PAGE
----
Skip to main content

Royals on the Frontline – Yesterday

Royals On The Frontline
(Image credit: LA(Phot) Alex Cave)

New three-part documentary Royals on the Frontline explores how members of the Royal Family have upheld a tradition of military service

New three-part documentary Royals on the Frontline explores how members of the Royal Family have upheld a tradition of military service

The close links between Britain’s monarchy and the military go back centuries.

And as the new three-part series Royals on the Frontline reveals, three generations of the current Royal Family have upheld that tradition by doing their bit for King, Queen and country.

Queen Elizabeth II, who is Commander-in-Chief of the British Armed Forces, Prince Philip and their sons and grandsons have all served.

Prince Harry, or ‘Officer Cadet Wales’, was enrolled at Sandhurst in 2005 and was commissioned as a second lieutenant in the Household Cavalry.

He was deployed twice to Helmand during the war in Afghanistan.

His first tour ended early when his location was leaked, and he returned in 2012.

Royals On The Frontline

Prince Harry served twice in Afghanistan

After graduating from the University of St Andrews, Prince William (pictured top) went to Sandhurst and was commissioned as an officer in the Army, joining the Blues and Royals in 2007.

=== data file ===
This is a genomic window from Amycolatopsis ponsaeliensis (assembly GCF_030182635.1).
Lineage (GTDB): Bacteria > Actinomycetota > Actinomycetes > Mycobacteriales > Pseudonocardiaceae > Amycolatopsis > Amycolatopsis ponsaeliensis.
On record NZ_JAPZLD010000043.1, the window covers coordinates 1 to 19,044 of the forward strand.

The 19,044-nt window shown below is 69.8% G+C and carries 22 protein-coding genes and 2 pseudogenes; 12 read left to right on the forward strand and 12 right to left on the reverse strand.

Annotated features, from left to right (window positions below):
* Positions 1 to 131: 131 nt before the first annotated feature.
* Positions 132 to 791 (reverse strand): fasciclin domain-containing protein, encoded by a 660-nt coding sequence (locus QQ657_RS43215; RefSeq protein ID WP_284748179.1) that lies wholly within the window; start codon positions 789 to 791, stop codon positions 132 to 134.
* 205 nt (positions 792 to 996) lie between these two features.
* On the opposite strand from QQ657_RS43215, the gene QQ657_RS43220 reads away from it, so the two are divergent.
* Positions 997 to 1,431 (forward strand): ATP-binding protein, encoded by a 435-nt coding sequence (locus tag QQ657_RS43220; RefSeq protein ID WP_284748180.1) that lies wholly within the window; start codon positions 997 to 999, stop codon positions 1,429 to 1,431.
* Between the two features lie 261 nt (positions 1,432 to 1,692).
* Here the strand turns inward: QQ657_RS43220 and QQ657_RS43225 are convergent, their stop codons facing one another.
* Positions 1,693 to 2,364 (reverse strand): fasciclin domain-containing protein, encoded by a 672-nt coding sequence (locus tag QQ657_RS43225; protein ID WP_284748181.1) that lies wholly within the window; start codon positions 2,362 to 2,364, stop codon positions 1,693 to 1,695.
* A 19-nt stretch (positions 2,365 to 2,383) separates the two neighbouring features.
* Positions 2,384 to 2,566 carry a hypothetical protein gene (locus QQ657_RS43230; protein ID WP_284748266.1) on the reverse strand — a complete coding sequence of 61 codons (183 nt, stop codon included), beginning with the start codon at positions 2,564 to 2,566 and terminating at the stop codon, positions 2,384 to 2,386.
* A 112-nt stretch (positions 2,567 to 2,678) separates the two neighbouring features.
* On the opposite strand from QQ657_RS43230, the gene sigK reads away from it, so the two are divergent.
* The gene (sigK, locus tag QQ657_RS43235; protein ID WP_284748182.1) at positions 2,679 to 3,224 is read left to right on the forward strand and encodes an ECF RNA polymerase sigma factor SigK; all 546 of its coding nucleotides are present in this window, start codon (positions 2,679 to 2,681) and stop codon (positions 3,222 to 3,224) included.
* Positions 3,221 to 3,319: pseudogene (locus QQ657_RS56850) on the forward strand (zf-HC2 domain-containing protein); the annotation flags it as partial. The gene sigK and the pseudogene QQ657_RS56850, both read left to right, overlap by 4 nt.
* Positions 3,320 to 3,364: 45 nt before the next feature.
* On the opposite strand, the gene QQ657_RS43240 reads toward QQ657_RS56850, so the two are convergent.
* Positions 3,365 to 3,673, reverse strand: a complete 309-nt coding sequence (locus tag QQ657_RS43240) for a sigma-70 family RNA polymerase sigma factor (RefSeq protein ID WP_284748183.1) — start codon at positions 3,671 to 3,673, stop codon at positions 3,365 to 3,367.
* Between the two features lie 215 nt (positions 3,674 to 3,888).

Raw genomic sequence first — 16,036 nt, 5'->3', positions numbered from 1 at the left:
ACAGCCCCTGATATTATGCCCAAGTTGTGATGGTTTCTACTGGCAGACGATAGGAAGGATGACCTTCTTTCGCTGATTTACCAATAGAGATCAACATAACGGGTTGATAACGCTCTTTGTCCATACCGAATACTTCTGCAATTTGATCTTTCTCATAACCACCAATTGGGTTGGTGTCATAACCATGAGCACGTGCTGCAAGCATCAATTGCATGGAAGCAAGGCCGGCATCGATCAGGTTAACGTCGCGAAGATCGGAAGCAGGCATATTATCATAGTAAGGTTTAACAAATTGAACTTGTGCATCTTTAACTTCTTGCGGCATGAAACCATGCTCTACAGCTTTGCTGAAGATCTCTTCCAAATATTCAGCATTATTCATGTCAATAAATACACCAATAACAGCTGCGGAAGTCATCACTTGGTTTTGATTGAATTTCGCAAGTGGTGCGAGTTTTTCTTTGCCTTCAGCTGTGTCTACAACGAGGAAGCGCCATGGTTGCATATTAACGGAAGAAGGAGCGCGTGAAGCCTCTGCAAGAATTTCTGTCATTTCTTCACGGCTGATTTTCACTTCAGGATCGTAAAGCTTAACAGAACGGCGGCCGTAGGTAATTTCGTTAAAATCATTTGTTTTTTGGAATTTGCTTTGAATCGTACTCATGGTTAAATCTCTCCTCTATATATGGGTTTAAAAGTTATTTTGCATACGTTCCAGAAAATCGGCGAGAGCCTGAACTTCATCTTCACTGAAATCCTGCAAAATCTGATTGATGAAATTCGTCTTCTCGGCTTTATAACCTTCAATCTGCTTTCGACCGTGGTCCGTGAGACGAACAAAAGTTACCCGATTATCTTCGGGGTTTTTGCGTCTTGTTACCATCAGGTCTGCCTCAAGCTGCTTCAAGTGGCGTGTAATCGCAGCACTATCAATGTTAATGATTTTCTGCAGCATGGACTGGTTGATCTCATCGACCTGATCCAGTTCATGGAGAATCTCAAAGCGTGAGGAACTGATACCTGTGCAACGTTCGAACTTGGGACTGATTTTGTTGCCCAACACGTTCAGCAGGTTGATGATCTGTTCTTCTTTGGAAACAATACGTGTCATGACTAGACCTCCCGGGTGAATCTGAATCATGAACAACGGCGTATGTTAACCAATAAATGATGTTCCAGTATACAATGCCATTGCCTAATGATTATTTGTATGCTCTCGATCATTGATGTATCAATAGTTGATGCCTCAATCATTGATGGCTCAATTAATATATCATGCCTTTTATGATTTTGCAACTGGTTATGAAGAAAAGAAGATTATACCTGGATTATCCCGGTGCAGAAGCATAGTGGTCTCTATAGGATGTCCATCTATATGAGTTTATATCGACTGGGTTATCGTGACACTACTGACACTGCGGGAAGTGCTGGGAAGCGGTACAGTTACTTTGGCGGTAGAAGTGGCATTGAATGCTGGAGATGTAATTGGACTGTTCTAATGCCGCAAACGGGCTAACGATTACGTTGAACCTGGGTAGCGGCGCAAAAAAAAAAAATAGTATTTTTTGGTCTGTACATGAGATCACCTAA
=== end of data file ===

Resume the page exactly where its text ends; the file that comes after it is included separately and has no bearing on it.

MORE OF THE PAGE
After training with the RAF and the Navy, he served in the RAF air-sea rescue service and worked as an air ambulance pilot before taking on royal duties full-time in 2017.

But the series starts with the royal with the most impressive military record – Prince Philip.

While he served in the Navy during World War Two, heir to the throne Princess Elizabeth was reluctantly allowed to join the Auxiliary Training Service as an ambulance driver.

It was in her ATS uniform that she went unnoticed, with sister Margaret, among the crowds outside Buckingham Palace on VE Day.

The series also includes Royal and military experts as well as archive interview footage of the Duke of Edinburgh talking about the war.

‘Philip’s war was character-building,’ says naval historian Professor Eric Grove.

‘It was a very good background for someone who is going to face a lot of emotional stress and strain in their later life.’

TV Times rating: ***